Wow. What a change! Keep us posted. Personally, I love Waldorf education. It’s a beautiful curriculum.

    • Blokeschool says:

      I think I will stop writing here. It seems a good place to leave off.
      Yes the curriculum the boys are going to certainly does look beautiful. There is a lot about it which I like. Good luck in the stables and with your homeschooling adventures.

  5. Your children may go off to school, but you will never stop home schooling them. It’s what we do as parents-we teach. 🙂 You have had a terrific journey and I hope the excitement continues. I have enjoyed reading your adventures through your blog; I do hope you continue to write (in your spare time…smile).

    • Blokeschool says:

      I think that is a very valid point. I cant really see myself not teaching the kids, as long as they at a school of some kind. I certainly have enjoyed homeschooling them, quite a deal more than I realise, perhaps.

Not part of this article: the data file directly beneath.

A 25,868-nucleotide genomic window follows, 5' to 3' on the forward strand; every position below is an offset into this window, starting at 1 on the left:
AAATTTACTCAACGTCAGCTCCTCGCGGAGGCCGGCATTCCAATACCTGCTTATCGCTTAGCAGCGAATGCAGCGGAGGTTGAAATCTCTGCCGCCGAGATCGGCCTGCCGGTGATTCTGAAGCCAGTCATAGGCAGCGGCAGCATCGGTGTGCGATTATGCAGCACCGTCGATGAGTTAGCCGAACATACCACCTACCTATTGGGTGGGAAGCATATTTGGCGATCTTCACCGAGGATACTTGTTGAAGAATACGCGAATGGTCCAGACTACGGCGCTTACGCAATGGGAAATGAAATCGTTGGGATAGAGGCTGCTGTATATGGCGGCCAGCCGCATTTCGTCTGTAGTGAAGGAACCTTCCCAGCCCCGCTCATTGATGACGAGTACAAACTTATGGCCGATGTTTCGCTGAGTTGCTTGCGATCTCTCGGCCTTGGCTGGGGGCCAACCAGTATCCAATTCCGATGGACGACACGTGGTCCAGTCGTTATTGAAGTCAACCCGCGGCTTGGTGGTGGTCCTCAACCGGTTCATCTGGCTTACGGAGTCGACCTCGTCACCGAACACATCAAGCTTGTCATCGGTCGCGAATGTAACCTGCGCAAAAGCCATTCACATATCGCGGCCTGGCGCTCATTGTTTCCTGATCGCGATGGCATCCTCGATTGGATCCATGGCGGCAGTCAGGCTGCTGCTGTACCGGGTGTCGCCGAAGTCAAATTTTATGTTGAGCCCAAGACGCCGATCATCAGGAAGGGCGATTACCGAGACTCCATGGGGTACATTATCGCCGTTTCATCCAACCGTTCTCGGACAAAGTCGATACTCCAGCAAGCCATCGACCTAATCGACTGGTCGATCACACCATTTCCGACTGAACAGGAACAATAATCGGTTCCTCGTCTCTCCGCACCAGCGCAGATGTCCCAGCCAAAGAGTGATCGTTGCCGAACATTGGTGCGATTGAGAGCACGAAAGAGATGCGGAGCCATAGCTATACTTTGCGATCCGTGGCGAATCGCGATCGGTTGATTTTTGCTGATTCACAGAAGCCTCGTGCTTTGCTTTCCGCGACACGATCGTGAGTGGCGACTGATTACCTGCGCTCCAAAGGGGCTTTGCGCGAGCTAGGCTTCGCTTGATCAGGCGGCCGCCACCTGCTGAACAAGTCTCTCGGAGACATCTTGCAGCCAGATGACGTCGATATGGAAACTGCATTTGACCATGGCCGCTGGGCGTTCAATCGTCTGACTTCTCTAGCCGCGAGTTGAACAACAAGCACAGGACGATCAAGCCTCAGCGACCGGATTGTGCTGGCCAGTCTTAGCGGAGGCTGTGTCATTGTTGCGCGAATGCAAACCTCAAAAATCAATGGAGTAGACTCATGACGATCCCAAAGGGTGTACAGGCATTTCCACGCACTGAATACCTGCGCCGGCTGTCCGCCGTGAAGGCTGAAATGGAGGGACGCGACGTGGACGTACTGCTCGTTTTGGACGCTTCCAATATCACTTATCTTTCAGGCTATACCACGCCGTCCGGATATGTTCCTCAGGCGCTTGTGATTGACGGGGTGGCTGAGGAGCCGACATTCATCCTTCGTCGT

6. Tasmanian says:

    Thanks for a great blog. All the best to your family!

  7. Helen Hunter says:

    I haven’t been reading Blokeschool all that long, but have been really inspired by your approach to homeschooling and the blog. I hope the boys have a great time at Steiner & that it satisfies their search for lasting friendships. I agree that life can be less complicated if you conform to society’s expectations. Can be hard being a fringe dweller and sometimes isolating if you can’t find your crew. I appreciated your honesty on the topic of friendship & socialization, as it can be tempting to sugar coat these Q’s in the homeschool world. Would love to read one or two more updates to hear how you guys like the change over to Steiner…but understandable if it seems like time to wrap up the blog. All the best!

    • Blokeschool says:

      Thanks very much. I am glad you liked it and got something out of it. What I always intended to get out of this for myself was a degree of self reflection, so to achieve that, it had to include the ups and downs in a realistic measure. Good to remember that there were far more ups than downs.

  8. Lin says: